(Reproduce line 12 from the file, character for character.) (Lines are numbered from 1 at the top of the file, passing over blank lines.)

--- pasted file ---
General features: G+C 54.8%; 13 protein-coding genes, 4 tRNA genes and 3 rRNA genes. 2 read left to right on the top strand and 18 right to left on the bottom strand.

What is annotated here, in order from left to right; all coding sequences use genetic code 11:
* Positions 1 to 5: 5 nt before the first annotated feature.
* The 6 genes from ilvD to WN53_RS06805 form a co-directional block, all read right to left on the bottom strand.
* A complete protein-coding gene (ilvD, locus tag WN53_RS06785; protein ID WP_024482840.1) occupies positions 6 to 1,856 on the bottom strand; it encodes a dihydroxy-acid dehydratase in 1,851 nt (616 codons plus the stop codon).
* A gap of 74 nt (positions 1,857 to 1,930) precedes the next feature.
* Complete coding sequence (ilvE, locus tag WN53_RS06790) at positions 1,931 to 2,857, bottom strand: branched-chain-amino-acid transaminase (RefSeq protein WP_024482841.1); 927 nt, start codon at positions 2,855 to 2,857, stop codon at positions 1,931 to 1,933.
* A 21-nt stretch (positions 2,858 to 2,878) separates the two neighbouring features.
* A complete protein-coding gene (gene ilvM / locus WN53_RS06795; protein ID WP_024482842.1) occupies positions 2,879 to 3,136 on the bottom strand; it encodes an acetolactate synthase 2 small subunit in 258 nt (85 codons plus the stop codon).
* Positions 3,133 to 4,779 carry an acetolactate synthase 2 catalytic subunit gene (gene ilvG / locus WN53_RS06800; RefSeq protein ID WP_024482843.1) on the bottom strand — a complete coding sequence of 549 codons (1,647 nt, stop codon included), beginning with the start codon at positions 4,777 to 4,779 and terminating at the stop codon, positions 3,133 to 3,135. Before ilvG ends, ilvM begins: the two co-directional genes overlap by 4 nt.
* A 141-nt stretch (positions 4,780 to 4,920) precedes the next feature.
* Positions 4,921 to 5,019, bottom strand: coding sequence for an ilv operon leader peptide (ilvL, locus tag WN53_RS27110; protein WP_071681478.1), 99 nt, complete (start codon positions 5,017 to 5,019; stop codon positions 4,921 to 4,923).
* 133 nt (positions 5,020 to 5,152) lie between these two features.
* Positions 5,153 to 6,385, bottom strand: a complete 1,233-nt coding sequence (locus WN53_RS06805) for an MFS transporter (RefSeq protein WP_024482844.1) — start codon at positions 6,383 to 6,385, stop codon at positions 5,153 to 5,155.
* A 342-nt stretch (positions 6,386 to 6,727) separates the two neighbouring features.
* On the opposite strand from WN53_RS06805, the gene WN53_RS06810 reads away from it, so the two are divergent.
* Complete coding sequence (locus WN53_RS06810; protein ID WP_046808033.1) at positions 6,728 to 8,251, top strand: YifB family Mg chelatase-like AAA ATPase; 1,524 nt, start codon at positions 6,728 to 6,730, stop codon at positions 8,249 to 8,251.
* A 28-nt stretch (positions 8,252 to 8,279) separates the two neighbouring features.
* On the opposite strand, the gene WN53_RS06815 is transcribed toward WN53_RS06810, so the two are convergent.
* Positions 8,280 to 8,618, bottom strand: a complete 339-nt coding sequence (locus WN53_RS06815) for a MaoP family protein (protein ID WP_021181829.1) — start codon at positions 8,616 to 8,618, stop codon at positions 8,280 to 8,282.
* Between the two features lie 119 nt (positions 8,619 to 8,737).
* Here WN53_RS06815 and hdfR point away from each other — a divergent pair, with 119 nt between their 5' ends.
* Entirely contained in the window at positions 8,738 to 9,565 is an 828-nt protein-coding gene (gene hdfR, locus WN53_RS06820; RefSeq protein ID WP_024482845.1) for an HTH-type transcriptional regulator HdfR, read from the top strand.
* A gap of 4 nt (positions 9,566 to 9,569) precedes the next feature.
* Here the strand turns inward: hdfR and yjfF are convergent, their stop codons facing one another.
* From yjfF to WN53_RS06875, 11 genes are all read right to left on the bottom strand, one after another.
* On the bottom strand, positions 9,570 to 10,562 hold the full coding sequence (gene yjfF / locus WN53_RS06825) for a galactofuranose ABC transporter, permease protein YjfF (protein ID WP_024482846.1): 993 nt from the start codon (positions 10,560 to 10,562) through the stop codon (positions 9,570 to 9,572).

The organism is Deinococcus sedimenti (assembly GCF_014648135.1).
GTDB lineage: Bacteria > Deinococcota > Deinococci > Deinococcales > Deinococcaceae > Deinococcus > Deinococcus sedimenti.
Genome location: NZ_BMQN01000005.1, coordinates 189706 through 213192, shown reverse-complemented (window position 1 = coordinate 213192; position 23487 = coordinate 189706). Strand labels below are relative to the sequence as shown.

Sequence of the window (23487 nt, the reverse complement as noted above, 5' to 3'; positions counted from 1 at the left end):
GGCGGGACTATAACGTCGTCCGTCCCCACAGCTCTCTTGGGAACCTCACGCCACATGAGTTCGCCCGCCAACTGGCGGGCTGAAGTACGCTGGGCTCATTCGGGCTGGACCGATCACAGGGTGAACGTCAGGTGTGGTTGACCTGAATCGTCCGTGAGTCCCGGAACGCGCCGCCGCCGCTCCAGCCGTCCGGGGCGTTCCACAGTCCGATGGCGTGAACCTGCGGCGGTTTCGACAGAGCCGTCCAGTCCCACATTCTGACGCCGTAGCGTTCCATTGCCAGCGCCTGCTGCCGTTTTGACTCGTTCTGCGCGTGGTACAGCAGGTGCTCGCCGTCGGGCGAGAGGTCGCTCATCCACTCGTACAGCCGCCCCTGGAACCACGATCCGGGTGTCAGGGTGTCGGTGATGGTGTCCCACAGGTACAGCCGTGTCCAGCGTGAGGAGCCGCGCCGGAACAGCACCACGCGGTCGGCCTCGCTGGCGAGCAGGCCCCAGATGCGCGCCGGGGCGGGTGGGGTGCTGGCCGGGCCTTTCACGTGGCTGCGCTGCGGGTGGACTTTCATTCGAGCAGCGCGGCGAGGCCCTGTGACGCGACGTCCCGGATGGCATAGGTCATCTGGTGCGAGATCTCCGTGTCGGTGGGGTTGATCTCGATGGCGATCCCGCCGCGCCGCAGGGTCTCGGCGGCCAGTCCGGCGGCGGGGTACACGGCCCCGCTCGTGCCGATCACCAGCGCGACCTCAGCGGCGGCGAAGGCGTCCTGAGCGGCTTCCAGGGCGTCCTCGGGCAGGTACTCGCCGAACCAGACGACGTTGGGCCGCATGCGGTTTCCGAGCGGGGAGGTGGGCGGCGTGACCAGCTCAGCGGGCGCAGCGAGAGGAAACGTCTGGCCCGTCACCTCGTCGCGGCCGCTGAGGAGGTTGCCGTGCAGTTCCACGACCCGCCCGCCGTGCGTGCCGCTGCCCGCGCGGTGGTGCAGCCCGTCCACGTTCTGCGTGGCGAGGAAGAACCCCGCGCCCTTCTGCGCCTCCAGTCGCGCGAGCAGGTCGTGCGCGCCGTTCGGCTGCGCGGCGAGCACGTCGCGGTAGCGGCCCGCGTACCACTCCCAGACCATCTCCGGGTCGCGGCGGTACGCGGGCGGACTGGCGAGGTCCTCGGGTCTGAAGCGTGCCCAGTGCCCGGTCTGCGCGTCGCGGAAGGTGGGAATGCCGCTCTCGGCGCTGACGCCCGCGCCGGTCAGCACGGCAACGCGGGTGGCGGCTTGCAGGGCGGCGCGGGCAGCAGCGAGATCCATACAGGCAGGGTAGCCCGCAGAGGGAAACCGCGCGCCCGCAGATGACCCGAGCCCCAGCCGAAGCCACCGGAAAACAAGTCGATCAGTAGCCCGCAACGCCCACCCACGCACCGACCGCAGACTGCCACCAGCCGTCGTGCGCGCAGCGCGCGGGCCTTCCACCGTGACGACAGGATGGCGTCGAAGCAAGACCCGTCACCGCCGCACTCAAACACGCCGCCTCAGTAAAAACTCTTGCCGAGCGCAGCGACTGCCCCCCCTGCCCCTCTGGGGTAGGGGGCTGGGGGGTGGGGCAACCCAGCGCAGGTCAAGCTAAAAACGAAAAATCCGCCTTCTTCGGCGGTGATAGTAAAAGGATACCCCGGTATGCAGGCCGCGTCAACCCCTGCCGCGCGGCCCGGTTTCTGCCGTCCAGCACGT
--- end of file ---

* Positions 4,921 to 5,019, bottom strand: coding sequence for an ilv operon leader peptide (ilvL, locus tag WN53_RS27110; protein WP_071681478.1), 99 nt, complete (start codon positions 5,017 to 5,019; stop codon positions 4,921 to 4,923).